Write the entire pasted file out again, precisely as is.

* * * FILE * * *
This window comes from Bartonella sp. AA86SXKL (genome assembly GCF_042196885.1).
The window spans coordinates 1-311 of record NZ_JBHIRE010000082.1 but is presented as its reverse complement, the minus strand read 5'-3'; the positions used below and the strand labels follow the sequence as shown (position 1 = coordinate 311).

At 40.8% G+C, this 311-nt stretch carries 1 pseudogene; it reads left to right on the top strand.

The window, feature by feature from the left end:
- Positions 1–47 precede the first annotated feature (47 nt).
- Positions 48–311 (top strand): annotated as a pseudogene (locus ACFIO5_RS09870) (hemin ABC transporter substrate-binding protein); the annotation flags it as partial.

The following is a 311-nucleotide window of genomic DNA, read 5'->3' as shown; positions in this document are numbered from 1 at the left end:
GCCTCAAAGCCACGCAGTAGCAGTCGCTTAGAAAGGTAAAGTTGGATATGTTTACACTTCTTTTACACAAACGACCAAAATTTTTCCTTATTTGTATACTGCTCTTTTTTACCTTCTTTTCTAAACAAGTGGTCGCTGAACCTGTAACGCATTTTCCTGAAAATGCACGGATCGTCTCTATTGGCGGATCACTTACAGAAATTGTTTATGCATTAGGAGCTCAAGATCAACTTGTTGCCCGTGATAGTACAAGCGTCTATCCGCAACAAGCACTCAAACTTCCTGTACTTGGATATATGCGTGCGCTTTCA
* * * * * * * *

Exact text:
This window comes from Bartonella sp. AA86SXKL (genome assembly GCF_042196885.1).
The window spans coordinates 1-311 of record NZ_JBHIRE010000082.1 but is presented as its reverse complement, the minus strand read 5'-3'; the positions used below and the strand labels follow the sequence as shown (position 1 = coordinate 311).

At 40.8% G+C, this 311-nt stretch carries 1 pseudogene; it reads left to right on the top strand.

The window, feature by feature from the left end:
- Positions 1–47 precede the first annotated feature (47 nt).
- Positions 48–311 (top strand): annotated as a pseudogene (locus ACFIO5_RS09870) (hemin ABC transporter substrate-binding protein); the annotation flags it as partial.

The following is a 311-nucleotide window of genomic DNA, read 5'->3' as shown; positions in this document are numbered from 1 at the left end:
GCCTCAAAGCCACGCAGTAGCAGTCGCTTAGAAAGGTAAAGTTGGATATGTTTACACTTCTTTTACACAAACGACCAAAATTTTTCCTTATTTGTATACTGCTCTTTTTTACCTTCTTTTCTAAACAAGTGGTCGCTGAACCTGTAACGCATTTTCCTGAAAATGCACGGATCGTCTCTATTGGCGGATCACTTACAGAAATTGTTTATGCATTAGGAGCTCAAGATCAACTTGTTGCCCGTGATAGTACAAGCGTCTATCCGCAACAAGCACTCAAACTTCCTGTACTTGGATATATGCGTGCGCTTTCA